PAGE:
A teenager is today behind bars after causing the death of a respected North East pensioner by dangerous driving.
Daniel Brownlee, of Preston Terrace in West Allotment, North Tyneside, admitted causing the death of 66-year-old Roy Toogood in February this year.
Newcastle Crown Court yesterday heard how the 19-year-old’s mobile phone, seized by police when he was arrested, showed a video of him accelerating up to 100mph.
Mr Toogood, whose family was in the public gallery, tried desperately to get out of the way of Brownlee as he drove the wrong way around a pedestrian island in his Vauxhall Corsa on the A1058 Beach Road, in North Shields.
The pensioner, who received an MBE in the 2001 New Year’s Honours List for his work with Her Majesty’s Revenue and Customs, was taken to Newcastle’s Royal Victoria Infirmary for treatment, but later died of his injuries.
A tracker device fitted to the vehicle showed the teenager, who was 18 at the time of offence, reached speeds of 104mph in his journey.
He also ignored repeated warnings from his insurer, the Co-operative Group, about his speeding.
In a statement read out in court, Dorothy Toogood, Roy’s wife, said: “I can’t stop my mind from replaying all the tragic events. For the first time in my life I need medication for anxiety. I can’t switch my mind off. I have no peace of mind at all and I am worried about everything.
“When I hear emergency sirens it sends me cold with fear. I was horrified to find the person still driving after the incident.
“I have such a fear of Beach Road, which is a five minute walk from where I live. I couldn’t go back there.”
She added: “Each time I think of him - it’s like losing him all over again.”
Brownlee, represented by Graeme Cook, was issued with a warning in November 2012 and was written to again by his insurance company in December about his speeding and was forced to pay £37.43 on two separate occasions or poor driving.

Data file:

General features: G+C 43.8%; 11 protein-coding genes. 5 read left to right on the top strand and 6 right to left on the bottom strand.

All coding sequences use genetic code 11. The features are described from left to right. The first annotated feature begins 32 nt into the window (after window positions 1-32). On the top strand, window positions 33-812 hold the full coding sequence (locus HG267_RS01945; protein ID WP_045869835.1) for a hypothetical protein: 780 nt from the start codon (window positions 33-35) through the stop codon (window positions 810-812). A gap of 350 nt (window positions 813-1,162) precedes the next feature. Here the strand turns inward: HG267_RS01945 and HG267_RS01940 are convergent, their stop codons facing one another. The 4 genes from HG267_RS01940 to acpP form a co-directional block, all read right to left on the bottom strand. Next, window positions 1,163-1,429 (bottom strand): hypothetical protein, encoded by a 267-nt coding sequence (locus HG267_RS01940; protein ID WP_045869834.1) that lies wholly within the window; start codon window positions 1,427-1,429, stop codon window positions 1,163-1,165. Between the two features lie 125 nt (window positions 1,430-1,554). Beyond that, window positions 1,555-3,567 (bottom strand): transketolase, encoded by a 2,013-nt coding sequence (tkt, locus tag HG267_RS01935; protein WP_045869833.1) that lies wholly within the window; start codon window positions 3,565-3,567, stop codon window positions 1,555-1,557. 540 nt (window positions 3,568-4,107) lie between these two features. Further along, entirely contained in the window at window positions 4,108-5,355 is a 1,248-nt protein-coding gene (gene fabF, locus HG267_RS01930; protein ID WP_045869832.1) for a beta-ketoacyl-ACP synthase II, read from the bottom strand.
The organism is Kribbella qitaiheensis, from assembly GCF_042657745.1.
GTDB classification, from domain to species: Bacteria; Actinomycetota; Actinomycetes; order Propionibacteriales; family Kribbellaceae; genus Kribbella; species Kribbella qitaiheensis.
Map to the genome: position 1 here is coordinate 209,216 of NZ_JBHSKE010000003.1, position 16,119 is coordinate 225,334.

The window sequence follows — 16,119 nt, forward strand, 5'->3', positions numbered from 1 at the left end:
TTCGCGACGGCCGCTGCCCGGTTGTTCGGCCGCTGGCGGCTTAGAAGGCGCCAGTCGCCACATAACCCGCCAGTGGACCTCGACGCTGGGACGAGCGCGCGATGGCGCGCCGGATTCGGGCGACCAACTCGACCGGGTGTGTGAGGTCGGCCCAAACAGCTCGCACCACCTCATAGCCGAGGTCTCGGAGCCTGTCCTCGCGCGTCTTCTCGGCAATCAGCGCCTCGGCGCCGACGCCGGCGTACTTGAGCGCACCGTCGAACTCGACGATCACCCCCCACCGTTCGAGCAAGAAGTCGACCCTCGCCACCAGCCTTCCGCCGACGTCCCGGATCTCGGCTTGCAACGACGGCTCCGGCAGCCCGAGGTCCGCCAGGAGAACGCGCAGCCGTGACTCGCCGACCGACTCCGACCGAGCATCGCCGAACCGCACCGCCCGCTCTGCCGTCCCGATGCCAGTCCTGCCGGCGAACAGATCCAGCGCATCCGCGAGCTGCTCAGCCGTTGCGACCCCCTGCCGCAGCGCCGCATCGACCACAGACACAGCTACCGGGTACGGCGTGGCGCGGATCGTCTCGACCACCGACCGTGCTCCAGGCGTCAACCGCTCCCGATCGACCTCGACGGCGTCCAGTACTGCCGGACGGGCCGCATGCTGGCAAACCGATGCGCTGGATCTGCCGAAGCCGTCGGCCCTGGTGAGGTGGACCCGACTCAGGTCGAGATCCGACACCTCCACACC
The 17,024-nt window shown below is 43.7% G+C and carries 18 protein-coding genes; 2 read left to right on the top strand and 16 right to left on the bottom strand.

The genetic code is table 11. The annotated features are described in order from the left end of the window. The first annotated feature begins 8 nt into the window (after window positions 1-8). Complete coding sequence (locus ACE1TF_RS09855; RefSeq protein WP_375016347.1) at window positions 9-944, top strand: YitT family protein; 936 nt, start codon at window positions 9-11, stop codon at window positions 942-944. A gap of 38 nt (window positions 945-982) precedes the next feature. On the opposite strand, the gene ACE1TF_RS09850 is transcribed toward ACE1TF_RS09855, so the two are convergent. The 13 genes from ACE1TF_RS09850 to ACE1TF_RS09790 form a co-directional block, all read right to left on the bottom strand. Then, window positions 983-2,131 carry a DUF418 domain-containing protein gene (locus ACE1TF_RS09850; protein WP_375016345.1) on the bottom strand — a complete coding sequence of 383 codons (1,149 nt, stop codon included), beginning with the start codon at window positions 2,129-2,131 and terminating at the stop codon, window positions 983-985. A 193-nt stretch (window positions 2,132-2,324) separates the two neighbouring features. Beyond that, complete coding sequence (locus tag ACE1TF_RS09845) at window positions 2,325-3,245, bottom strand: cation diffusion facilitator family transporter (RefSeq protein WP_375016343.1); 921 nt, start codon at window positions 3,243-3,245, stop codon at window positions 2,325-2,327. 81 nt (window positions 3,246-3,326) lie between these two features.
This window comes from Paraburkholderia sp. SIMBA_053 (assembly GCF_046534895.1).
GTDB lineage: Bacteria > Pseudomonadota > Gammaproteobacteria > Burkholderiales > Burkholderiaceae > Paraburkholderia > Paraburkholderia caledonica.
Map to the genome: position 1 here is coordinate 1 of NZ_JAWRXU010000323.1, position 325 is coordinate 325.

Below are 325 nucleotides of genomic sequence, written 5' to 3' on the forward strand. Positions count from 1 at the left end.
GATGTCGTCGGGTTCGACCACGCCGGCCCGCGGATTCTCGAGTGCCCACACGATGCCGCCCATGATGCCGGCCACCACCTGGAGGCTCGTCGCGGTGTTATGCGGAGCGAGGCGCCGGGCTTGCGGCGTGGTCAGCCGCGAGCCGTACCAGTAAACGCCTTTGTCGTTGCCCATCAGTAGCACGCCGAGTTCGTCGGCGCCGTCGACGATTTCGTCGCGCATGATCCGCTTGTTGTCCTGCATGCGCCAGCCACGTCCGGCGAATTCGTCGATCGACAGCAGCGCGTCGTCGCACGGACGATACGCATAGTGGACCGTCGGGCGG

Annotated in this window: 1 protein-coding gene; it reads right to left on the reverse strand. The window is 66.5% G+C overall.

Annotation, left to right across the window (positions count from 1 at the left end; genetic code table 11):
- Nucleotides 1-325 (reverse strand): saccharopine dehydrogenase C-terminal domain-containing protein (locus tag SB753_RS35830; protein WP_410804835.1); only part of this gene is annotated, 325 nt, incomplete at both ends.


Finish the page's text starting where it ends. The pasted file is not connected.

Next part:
Jolyon Perks, prosecuting, said: “The defendant’s actions were irrational and dangerous.”
Judge John Evans sentenced him to six years in a young offender’s institute and he was banned for driving for six years. He will also be made to retake an extended driving test. He said: “I have read in this case statements from members of Mr Toogood’s family and they make heartbreaking reading.
“You have blighted their lives - particularly that of the widow. No sentence that I can pass will begin to compensate them for their loss. Nothing can bring Mr Toogood back.
“You still have your life. You will have to live with it knowing you killed somebody, needlessly and selfishly. It will haunt you for the rest of your life.”
Mr Cook said Browlee was genuinely remorseful and had completed an apprenticeship as a roofer.
Mr Toogood worked at the Inland Revenue’s international services department in Longbenton, for many years.
Tribute paid to Roy Toogood
In a statement after the sentence, Roy’s wife Dorothy said: “On February 18 2013, my world as I knew it was taken from me in the most horrific way imaginable. Roy left the house that morning to go to the post office, and never came home.
“I didn’t get the opportunity to say a final goodbye to my husband, my soul mate and the brilliant father of our children.
“He was the man I was meant to grow old with. Each day is like a nightmare without the one person who always made the world a better place.
“Roy’s death will affect this family for ever. Our lives have been torn apart by his tragic death. He was always there for us, to help and to listen. He was a father all our children were very proud of. He had a special place in his heart for each of his grandchildren and was always there to help with their homework or play football in the garden.
“Now the person who made our home feel beautiful and safe is with us no more.
“At Roy’s funeral service there were 300 people there to mourn and to celebrate the life of this very special person.
“He was awarded an MBE for his services with the HMRC and was respected and valued and liked by all who knew him. We were so proud of all his achievements.
“The light has gone from our lives. He would be horrified to know the pain we are suffering each and every day. To conclude I would like to mention the support and guidance from the whole police team, whose ongoing personal contact has been exemplary.
“Myself and my family would not have been able to function through this tragic time without their support.
“Especially PC Jayne Sanderson and PC Jason Wright, who have become so much more than Family Liaison Officers, we now class them as family friends.”